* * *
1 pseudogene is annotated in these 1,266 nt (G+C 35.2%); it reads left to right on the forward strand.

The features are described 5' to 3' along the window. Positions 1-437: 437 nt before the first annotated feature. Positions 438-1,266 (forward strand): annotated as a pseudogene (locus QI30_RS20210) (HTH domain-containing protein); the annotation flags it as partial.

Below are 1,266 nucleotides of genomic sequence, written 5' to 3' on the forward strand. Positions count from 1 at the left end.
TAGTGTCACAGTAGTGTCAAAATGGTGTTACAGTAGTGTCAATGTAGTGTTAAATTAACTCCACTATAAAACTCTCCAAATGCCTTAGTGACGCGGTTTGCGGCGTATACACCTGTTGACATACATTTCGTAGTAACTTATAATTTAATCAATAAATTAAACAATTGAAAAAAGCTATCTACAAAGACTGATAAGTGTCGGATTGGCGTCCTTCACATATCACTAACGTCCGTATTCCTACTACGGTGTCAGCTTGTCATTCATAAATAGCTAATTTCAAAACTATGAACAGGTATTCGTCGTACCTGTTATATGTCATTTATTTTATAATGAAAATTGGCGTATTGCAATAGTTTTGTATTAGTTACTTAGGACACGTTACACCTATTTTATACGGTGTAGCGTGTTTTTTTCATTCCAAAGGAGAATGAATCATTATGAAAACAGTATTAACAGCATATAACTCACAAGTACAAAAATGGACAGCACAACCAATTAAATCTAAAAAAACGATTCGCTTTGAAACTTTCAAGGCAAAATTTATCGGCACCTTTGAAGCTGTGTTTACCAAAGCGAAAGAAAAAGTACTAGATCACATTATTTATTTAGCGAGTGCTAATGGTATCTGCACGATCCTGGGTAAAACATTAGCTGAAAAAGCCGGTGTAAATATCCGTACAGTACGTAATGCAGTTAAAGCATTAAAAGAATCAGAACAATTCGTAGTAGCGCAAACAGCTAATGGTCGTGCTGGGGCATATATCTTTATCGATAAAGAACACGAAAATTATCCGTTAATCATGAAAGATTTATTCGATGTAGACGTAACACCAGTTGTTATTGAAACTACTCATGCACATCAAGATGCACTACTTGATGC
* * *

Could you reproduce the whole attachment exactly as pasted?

1 pseudogene is annotated in these 1,266 nt (G+C 35.2%); it reads left to right on the forward strand.

The features are described 5' to 3' along the window. Positions 1-437: 437 nt before the first annotated feature. Positions 438-1,266 (forward strand): annotated as a pseudogene (locus QI30_RS20210) (HTH domain-containing protein); the annotation flags it as partial.

Below are 1,266 nucleotides of genomic sequence, written 5' to 3' on the forward strand. Positions count from 1 at the left end.
TAGTGTCACAGTAGTGTCAAAATGGTGTTACAGTAGTGTCAATGTAGTGTTAAATTAACTCCACTATAAAACTCTCCAAATGCCTTAGTGACGCGGTTTGCGGCGTATACACCTGTTGACATACATTTCGTAGTAACTTATAATTTAATCAATAAATTAAACAATTGAAAAAAGCTATCTACAAAGACTGATAAGTGTCGGATTGGCGTCCTTCACATATCACTAACGTCCGTATTCCTACTACGGTGTCAGCTTGTCATTCATAAATAGCTAATTTCAAAACTATGAACAGGTATTCGTCGTACCTGTTATATGTCATTTATTTTATAATGAAAATTGGCGTATTGCAATAGTTTTGTATTAGTTACTTAGGACACGTTACACCTATTTTATACGGTGTAGCGTGTTTTTTTCATTCCAAAGGAGAATGAATCATTATGAAAACAGTATTAACAGCATATAACTCACAAGTACAAAAATGGACAGCACAACCAATTAAATCTAAAAAAACGATTCGCTTTGAAACTTTCAAGGCAAAATTTATCGGCACCTTTGAAGCTGTGTTTACCAAAGCGAAAGAAAAAGTACTAGATCACATTATTTATTTAGCGAGTGCTAATGGTATCTGCACGATCCTGGGTAAAACATTAGCTGAAAAAGCCGGTGTAAATATCCGTACAGTACGTAATGCAGTTAAAGCATTAAAAGAATCAGAACAATTCGTAGTAGCGCAAACAGCTAATGGTCGTGCTGGGGCATATATCTTTATCGATAAAGAACACGAAAATTATCCGTTAATCATGAAAGATTTATTCGATGTAGACGTAACACCAGTTGTTATTGAAACTACTCATGCACATCAAGATGCACTACTTGATGC